How to stop a customer cancelation

It’s a moment every Customer Success Manager dreads- you just received an email from a customer requesting to cancel their contract. Don’t panic, there are a few ways you can still potentially save this account.

Don’t get backed into a corner

Instinctively you might be willing to do just about anything to save this customer. But it’s important to pause, take a step back, and consider if they are trying to back you into a corner. In my experience, certain types of customers use the threat of canceling as a technique to renegotiate their contract from a position of power. Their goal is to put your company on the defensive or to present you with some kind of ultimatum. Don’t fall into this trap. One strategy for putting your company on the defensive is to wage some kind of attack- they suddenly proclaim that your product is missing a key feature, the Support team is too slow to respond, and so on. The CSM working on this account should be aware of any ongoing concerns that line up with these complaints. It’s also the CSMs responsibility to track the value this customer has received from your product, and they should be ready to cite hard numbers that can constructively bring an adversarial customer back to the facts, and away from the bad vibes.

Show empathy and demonstrate value

Every customer who requests to cancel has one (or more) underlying pain points when it comes to your relationship. For that reason, the two most powerful tools you have in your toolbox to circumvent a cancelation are empathy and demonstrating value. Why is empathy so important? The majority of customers who are considering canceling want to be reassured that you hear and understand their problems. They want to know that things are going to get better, whether that’s in the form of faster support response times or releasing a feature they really want built. Listening and empathizing with their concerns can do wonders to strengthen the relationship and build the credibility necessary to save their business. The second strategy (hopefully used in tangent with the first) is to effectively demonstrate the value your product has delivered to the customer. CSMs should be constantly looking for opportunities to tie the value of their product to hard numbers: an advertising analytics product increased conversion rates by 10% which resulted in an additional $120k ARR; a HR product increased employee retention by 5% decreased staffing and recruiting costs by $50k; and so on. Being able to make a case for why their product is worth sticking with (or what they stand to lose by canceling) puts CSMs on more solid footing during a contract negotiation or cancelation request.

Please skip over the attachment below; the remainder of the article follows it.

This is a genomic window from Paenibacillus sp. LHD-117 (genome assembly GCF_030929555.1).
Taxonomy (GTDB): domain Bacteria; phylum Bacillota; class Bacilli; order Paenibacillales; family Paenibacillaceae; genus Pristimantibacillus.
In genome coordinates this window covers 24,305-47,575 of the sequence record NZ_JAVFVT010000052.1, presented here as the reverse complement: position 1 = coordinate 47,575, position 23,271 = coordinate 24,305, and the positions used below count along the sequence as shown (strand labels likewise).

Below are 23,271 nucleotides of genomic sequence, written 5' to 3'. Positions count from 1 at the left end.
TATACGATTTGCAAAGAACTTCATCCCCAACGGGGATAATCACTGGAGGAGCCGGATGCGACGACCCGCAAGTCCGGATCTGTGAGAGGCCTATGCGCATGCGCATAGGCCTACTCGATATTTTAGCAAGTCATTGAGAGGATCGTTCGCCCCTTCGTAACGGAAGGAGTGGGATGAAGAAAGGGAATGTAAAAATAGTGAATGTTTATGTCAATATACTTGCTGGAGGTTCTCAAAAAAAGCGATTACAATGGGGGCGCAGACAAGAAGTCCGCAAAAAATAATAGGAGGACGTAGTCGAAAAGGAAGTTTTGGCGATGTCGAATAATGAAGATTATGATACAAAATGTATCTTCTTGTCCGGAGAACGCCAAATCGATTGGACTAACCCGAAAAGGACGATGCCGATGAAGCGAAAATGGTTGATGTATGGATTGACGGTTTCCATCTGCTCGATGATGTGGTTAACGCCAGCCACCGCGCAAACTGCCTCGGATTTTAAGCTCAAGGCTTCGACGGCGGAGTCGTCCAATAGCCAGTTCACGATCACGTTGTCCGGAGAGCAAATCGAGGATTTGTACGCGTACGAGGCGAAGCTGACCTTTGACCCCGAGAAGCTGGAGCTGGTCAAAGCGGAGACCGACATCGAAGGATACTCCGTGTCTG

That being said, not all customers should be saved. “Bad Fit” customers are those who neither receive value from your product immediately, nor realistically will in the future. Deciding to part ways with a Bad Fit customer allows your company to focus their efforts on customers that are more likely to be successful in the long-term.

Uncover critical feedback

CSMs should contact every customer who has canceled, or requested to cancel, to solicit feedback. People are generally more honest and candid when they have already made the decision to leave. Don’t approach this call ad hoc- create a cancelation process and a standard list of questions to discuss during this feedback call. This is an opportunity to collect insights to share with all customer-facing teams, so don’t forget to dig into how each department could have better served this customer. Finally, grouping cancelations into a few categories allows your executive team to track churn trends over time.